We had a spider overrun in our garage this summer, and diatomaceous earth (DE) saved the day!
Diatomaceous earth is natural and a great addition to any household. There are a multitude of uses for DE. (One of my favorite lists can be found at Tips Bulletin.)
Beth Haymond is an expert on this wondrous, versatile substance and agreed to answer my questions regarding the origin of DE, as well as its many uses. Beth is content writer and social media coordinator for DiatomaceousEarth.com where you can find high quality DE. (I have no financial affiliation with this company, just an interest in helping others avoid hazardous chemicals.)
What are the most common uses for DE?
Rather than trying to list the thousands of ways to use diatomaceous earth, let me just say this: if you’ve eaten gummy bears or bread in your life then you’ve already eaten diatomaceous earth. If you brush your teeth regularly, it’s likely you’ve brushed your teeth with DE. If you use soap then more than likely you have used DE.
You see, there are thousands of uses for diatomaceous earth. It keeps gummy bears from sticking together. It’s found in skin care products, toothpastes, foods, beverages, medicines, filters, and so much more.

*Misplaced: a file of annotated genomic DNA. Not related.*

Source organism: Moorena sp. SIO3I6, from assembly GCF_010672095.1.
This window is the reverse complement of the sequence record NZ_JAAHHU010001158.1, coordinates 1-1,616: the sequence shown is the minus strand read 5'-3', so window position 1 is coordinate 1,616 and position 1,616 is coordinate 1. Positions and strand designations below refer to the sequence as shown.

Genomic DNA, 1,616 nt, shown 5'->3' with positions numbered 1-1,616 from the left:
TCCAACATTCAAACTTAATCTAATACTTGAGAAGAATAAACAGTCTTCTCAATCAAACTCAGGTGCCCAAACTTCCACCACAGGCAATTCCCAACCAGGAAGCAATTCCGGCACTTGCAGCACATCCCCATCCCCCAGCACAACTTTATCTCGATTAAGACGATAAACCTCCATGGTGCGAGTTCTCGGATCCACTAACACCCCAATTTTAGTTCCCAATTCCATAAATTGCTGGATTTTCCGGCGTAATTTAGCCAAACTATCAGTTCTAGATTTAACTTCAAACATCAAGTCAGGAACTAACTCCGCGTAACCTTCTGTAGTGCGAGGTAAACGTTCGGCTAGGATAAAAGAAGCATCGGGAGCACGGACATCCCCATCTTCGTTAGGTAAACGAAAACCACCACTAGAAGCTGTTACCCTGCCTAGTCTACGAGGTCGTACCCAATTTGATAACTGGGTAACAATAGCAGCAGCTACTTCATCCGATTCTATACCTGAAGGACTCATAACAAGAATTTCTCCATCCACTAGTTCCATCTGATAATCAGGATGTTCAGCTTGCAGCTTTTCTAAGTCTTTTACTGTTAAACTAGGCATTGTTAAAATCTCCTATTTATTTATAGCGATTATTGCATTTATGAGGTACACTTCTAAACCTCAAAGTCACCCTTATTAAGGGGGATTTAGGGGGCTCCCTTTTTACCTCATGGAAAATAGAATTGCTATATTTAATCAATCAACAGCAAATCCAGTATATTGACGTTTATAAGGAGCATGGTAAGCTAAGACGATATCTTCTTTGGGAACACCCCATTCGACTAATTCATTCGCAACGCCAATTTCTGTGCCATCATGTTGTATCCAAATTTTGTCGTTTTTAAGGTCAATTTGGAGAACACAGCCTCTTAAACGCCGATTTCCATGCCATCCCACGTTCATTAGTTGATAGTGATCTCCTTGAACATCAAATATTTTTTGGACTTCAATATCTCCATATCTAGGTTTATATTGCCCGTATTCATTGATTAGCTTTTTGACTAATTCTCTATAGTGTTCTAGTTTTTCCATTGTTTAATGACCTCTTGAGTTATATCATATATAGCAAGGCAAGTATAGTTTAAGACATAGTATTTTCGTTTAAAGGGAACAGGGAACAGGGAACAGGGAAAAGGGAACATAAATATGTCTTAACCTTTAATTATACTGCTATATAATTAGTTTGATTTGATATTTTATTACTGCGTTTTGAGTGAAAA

Other ways to use DE are due to its amazing absorbency capabilities. You’ll find it in cat litter, floor dry, soil amendments among others. It absorbs odor as well, so toss a bit in a smelly garbage can or your gym shoes to keep the odor away.
It’s most well-known as a natural insecticide. When ants or any bug with an exoskeleton comes in contact with diatomaceous earth, it dries them up. They no longer can hydrate because the diatomaceous earth sticks to the waxy layer found on the exoskeleton and prevents them from hydrating from the moisture that is in the air.
Are there any downsides to the use of DE?
It’s never going to be as strong as a chemical pesticide. It’s as simple as that. You need to be patient with diatomaceous earth and smart with your application. Since it’s a dust, it has to come in contact with the insect to work.
Of course, its downside is its upside. It’s not a chemical! This is a huge advantage to me, and you can keep it in your home as long as you want, without risking your family’s health. It may not be as strong as a chemical pesticide, but I’ve found DE pretty effective and most people agree.